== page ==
Still, James’ will to disprove naysayers is what drove her in 2013 to launch Brother Vellies — her luxury footwear brand that inspired the fashion world with its unique focus on craftsmanship, sustainability and equality. And it’s been the very thing that keeps her going now.
“People have told me — with such conviction — that I couldn’t do all kinds of things that have now happened in my life, like sourcing footwear in South Africa for Brother Vellies,” she said. “Right now, with [the COVID-19 crisis], I don’t have time to figure out if the economy is going to come back. Lots of people sit around and speculate about what the move is. I’ve made many moves while everyone was still speculating.”
James’ stubborn resolve to do the undoable is contagious to friends like fashion model and activist Bethann Hardison, who met James four years ago as both women were deeply involved with the CFDA.
“I’m happy to have her in my life — it’s almost like taking a vitamin supplement. She inspires me,” said Hardison. “The other day, she told me she wanted to be a venture capitalist so that she could help [minorities] get funding to start their own companies. The idea that she would even think of something like that — she has this natural sense of being an advocate.”
Hardison has endowed James with the title “daughter,” a label she has only bestowed upon on one other person: Supermodel Naomi Campbell. And it’s with good reason. “She’s young, she’s busy and she’s of a different generation than I am,” Hardison said of James. “It means something that she takes the time to reach out to me [consistently] and check in. It does my heart good.”
But even as James fortifies her ties with fashion industry veterans, it’s her ability to speak for those in her own generation that has propelled her to the front of her class, according to Steven Kolb, CEO of the CFDA.
“Aurora combines her curiosity and creativity to create change,” he said, noting her participation in several CFDA programs, including the CFDA/Vogue Fashion Fund, the Fashion Incubator, the Investment Series, and the Fashion Initiative around sustainability.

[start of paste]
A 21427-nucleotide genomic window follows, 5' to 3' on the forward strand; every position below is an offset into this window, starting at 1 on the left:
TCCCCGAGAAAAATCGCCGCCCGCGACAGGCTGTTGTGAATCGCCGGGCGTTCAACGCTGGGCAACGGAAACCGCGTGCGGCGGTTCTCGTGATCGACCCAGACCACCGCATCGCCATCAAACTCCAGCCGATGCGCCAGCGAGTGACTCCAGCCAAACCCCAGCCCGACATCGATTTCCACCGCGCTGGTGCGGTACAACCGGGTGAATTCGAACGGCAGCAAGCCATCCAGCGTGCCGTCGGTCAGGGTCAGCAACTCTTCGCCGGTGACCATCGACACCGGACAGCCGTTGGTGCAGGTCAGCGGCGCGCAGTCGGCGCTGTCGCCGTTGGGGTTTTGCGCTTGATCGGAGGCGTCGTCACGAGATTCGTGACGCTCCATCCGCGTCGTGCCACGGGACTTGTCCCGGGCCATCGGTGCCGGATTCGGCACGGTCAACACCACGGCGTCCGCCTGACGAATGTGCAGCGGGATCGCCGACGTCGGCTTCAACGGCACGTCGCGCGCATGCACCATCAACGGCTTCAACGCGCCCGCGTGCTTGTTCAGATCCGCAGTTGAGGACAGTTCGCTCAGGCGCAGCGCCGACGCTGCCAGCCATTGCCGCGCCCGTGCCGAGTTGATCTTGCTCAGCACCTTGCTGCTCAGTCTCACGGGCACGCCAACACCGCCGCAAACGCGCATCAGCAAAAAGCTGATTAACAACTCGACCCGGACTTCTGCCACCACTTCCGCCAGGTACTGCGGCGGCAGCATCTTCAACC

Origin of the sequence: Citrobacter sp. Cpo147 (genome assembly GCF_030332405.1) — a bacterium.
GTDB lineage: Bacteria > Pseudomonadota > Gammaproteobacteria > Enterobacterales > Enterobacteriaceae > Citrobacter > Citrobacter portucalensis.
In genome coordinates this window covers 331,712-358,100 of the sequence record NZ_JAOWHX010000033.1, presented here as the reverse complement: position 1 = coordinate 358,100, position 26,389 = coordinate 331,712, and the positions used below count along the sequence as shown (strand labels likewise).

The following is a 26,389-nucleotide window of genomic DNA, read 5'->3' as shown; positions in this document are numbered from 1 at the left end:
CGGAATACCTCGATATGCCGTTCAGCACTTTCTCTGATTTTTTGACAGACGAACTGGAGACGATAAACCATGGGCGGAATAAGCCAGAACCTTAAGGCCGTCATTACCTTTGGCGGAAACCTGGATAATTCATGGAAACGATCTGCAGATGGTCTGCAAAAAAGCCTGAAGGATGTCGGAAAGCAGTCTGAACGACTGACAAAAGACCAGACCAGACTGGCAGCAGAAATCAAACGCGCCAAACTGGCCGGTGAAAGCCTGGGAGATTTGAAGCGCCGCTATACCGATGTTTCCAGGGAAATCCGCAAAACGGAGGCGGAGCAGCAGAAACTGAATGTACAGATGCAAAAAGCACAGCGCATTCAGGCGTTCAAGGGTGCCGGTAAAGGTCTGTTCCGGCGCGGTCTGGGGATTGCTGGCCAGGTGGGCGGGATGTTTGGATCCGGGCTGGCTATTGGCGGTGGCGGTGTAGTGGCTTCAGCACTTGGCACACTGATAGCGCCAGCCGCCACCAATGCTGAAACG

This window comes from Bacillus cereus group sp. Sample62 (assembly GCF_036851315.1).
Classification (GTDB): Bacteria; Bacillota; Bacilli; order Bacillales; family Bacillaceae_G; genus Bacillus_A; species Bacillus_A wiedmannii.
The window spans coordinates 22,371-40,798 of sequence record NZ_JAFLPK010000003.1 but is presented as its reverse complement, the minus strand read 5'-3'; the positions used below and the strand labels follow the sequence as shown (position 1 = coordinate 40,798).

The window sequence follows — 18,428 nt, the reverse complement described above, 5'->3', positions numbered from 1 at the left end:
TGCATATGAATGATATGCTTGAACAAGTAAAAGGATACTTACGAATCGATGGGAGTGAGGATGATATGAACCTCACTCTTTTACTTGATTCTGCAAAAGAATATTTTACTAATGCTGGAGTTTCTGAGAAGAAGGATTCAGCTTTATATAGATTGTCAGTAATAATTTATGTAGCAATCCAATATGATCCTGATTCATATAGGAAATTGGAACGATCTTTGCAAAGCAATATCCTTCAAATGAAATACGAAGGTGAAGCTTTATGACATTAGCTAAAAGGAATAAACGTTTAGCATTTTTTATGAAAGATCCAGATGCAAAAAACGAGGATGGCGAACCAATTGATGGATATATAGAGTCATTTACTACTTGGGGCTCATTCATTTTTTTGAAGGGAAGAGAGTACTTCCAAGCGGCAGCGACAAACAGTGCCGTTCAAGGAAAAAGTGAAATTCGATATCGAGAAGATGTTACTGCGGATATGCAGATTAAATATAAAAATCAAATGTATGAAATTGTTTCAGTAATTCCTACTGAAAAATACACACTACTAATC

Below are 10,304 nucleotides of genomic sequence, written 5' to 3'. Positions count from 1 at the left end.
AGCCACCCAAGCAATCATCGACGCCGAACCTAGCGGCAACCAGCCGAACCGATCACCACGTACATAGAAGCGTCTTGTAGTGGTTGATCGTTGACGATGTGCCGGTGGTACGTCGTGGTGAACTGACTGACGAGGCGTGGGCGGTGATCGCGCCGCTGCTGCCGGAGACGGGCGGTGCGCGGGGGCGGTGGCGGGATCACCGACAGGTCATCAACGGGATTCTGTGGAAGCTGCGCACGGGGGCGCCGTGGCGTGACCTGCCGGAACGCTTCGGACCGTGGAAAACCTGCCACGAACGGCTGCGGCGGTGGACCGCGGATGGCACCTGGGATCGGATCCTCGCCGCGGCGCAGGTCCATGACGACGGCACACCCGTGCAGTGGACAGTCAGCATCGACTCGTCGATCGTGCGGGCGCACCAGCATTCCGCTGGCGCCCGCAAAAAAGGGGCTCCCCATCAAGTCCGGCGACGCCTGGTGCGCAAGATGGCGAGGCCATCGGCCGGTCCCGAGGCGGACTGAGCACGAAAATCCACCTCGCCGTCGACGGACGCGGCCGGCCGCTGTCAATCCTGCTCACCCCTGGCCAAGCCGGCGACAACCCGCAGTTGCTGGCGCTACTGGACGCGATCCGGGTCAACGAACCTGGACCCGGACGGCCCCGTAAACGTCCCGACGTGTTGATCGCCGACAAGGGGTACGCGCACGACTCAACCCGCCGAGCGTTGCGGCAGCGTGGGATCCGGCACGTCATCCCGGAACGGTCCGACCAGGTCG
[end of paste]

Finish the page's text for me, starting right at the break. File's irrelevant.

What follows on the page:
“Her determination to make beautiful products while investing in communities and empowering artisans is a testament to her own sense of humanity,” Kolb added. “She is a voice of a generation that is not uncomfortable having uncomfortable conversations with our industry, pushing fashion and holding it accountable for real diversity, equity and inclusion.”
And as she looks ahead, James said her plan is to continue to address fashion’s critical issues — particularly sustainability and racial equity.
“We all need to think about who we want to be in this world, what it means to design things, what kind of tempo we want to be producing things at and what else is on our balance sheet that we don’t realize, [such as] debts to women, to the world and to each other,” James said. “If you’ve been manufacturing in a way that’s not great, you have a debt on your balance sheet that hasn’t been written yet. And at some point, all of that is going to come due.”
She continued, “If you’re still standing right now after this pandemic, if you still have space to take time to read this, what else do you have space and time to do?”
For 34 years, the annual FN Achievement Awards — often called the “Shoe Oscars” — have celebrated the style stars, best brand stories, ardent philanthropists, emerging talents and industry veterans. The first virtual FNAAs will air online on Dec. 8 at 6 p.m. ET and are presented in partnership with The Style Room Powered by Zappos, and sponsors FDRA, Deckers Brands, Soles4Souls and Foot Locker.
RSVP here for the biggest night in shoes! [LINK: https://fnaa.splashthat.com]